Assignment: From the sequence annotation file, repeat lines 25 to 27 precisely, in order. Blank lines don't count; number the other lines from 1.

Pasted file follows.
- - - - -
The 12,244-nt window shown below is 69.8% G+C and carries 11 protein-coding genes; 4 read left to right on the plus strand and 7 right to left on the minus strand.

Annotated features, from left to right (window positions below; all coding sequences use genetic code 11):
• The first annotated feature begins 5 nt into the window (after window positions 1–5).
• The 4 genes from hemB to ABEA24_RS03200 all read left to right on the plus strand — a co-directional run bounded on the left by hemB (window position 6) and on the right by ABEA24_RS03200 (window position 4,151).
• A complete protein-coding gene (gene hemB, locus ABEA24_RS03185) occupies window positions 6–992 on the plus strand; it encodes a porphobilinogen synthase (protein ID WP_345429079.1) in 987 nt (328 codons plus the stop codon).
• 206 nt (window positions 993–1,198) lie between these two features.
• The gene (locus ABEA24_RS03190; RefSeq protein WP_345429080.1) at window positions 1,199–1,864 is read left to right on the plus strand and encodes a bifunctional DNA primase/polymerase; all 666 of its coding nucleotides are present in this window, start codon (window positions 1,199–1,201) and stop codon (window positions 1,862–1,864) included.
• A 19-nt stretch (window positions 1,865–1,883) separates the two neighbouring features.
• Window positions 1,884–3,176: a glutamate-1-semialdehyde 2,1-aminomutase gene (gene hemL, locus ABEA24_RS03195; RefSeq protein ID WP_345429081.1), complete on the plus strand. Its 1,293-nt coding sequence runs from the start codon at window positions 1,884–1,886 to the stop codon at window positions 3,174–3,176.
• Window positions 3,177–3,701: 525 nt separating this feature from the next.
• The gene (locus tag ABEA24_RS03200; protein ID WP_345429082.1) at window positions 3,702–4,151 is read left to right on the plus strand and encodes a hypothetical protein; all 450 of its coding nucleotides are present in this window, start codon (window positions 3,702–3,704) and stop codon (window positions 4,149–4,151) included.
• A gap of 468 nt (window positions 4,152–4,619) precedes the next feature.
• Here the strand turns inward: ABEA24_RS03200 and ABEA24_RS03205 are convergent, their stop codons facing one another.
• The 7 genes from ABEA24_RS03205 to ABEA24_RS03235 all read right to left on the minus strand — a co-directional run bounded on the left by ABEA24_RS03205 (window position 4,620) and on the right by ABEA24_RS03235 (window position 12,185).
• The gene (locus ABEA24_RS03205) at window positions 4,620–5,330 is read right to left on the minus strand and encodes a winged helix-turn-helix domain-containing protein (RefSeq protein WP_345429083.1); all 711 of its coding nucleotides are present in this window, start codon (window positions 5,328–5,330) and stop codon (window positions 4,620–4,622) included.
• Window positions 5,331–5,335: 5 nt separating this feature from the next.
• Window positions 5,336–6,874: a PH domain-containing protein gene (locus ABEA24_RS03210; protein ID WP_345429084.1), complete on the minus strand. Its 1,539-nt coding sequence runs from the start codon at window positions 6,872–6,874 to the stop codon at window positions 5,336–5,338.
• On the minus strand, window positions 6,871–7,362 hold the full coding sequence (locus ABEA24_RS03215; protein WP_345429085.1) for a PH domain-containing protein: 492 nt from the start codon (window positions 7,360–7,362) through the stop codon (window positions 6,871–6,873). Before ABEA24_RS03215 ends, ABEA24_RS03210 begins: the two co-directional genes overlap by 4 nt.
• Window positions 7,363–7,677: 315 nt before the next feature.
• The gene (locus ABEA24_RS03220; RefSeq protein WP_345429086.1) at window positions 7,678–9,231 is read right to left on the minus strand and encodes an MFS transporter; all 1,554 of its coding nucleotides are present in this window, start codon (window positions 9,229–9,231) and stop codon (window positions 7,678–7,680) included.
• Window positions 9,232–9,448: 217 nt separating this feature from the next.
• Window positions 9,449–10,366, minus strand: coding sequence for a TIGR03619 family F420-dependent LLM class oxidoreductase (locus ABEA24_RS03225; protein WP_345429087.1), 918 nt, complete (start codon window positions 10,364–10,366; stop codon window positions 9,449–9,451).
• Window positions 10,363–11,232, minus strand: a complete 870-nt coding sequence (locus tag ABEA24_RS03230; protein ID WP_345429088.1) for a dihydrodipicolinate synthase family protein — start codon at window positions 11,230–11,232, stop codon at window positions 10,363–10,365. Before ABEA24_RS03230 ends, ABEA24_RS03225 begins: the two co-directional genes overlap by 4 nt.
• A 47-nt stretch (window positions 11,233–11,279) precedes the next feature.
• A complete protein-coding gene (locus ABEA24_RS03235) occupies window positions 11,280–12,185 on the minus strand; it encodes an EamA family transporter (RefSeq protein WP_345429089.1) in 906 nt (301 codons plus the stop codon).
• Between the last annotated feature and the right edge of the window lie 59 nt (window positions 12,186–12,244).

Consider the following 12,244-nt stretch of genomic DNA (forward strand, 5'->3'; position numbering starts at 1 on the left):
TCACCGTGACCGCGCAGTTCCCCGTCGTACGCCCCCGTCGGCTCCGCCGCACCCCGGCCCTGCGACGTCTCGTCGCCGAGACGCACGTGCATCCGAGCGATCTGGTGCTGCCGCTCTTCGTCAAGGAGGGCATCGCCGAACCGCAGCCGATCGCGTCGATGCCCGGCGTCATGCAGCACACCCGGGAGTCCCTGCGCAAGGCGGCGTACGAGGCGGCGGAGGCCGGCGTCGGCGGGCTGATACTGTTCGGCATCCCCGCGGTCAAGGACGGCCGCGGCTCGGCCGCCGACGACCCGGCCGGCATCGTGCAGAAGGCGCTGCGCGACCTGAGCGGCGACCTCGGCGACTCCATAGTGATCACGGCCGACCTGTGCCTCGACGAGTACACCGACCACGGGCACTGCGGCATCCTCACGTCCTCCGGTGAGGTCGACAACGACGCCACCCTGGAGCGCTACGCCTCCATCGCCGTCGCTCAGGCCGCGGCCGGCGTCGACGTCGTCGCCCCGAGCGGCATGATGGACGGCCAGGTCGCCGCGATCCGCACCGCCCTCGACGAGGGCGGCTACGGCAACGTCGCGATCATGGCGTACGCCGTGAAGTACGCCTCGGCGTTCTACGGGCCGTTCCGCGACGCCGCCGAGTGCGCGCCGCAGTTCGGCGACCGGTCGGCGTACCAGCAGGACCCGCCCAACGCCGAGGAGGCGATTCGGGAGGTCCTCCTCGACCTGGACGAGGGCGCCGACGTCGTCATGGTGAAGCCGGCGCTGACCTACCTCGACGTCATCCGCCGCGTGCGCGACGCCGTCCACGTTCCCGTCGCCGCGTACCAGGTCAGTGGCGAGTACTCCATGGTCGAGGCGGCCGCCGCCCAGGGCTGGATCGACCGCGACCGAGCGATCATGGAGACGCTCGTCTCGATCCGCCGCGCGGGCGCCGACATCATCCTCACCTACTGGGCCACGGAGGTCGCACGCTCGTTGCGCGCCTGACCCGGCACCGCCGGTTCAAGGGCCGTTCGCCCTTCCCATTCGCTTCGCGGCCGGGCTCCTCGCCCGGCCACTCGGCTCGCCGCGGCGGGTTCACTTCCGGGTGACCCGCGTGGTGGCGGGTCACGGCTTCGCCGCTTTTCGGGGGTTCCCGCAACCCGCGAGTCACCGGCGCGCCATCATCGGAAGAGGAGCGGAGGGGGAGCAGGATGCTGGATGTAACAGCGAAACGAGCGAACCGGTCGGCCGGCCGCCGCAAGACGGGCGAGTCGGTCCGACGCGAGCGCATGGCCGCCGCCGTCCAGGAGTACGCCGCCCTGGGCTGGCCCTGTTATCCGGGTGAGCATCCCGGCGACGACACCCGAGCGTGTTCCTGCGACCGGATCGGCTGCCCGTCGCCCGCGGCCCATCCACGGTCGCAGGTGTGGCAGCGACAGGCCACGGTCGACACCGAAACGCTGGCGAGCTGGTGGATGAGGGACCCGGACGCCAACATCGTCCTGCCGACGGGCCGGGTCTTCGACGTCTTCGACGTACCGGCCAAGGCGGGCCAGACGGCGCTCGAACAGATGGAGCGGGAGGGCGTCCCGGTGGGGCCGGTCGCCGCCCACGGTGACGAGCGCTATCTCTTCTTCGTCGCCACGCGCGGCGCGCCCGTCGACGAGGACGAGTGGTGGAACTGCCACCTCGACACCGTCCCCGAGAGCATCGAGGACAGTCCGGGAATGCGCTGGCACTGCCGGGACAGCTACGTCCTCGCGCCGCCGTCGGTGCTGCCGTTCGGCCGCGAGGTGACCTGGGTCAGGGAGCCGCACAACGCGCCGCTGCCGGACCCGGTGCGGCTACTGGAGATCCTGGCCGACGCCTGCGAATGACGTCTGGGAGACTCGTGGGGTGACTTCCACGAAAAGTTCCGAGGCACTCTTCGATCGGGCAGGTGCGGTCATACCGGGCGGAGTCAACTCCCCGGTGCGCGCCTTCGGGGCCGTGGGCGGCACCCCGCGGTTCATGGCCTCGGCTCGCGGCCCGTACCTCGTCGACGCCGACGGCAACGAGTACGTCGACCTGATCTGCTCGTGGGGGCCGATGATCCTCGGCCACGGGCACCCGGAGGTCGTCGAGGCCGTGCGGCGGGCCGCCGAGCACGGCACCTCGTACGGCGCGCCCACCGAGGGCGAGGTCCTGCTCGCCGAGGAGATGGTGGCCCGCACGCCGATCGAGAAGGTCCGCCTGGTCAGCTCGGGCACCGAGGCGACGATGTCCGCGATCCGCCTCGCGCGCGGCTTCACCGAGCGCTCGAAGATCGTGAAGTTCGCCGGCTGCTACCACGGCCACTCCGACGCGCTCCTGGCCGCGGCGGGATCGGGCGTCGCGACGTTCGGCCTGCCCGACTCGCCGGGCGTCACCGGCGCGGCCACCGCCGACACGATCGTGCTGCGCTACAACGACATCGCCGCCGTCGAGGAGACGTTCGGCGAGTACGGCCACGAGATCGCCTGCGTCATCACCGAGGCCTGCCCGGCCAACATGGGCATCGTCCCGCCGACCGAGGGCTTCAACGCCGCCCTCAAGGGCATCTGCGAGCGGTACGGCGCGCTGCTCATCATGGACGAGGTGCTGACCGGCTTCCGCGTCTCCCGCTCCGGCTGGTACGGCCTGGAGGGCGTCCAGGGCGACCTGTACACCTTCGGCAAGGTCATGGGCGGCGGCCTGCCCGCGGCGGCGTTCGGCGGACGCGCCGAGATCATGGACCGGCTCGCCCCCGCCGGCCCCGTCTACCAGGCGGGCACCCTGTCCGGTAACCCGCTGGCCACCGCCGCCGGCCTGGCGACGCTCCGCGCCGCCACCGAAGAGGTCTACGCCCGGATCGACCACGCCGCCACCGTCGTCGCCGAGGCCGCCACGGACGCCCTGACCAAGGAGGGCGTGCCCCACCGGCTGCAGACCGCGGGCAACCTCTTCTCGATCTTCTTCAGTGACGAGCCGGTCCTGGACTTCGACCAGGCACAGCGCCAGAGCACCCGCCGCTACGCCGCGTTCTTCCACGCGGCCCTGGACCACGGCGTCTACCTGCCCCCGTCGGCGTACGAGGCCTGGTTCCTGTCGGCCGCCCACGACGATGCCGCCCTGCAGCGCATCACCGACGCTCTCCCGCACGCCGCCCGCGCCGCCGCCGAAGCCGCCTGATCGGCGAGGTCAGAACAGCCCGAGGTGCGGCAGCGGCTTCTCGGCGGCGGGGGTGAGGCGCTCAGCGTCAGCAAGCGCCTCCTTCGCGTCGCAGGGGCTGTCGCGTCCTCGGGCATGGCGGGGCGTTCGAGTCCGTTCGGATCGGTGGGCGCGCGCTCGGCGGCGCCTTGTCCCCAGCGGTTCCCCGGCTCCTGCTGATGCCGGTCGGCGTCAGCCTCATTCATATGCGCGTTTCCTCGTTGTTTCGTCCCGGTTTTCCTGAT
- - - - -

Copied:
• A complete protein-coding gene (locus ABEA24_RS03235) occupies window positions 11,280–12,185 on the minus strand; it encodes an EamA family transporter (RefSeq protein WP_345429089.1) in 906 nt (301 codons plus the stop codon).
• Between the last annotated feature and the right edge of the window lie 59 nt (window positions 12,186–12,244).

Consider the following 12,244-nt stretch of genomic DNA (forward strand, 5'->3'; position numbering starts at 1 on the left):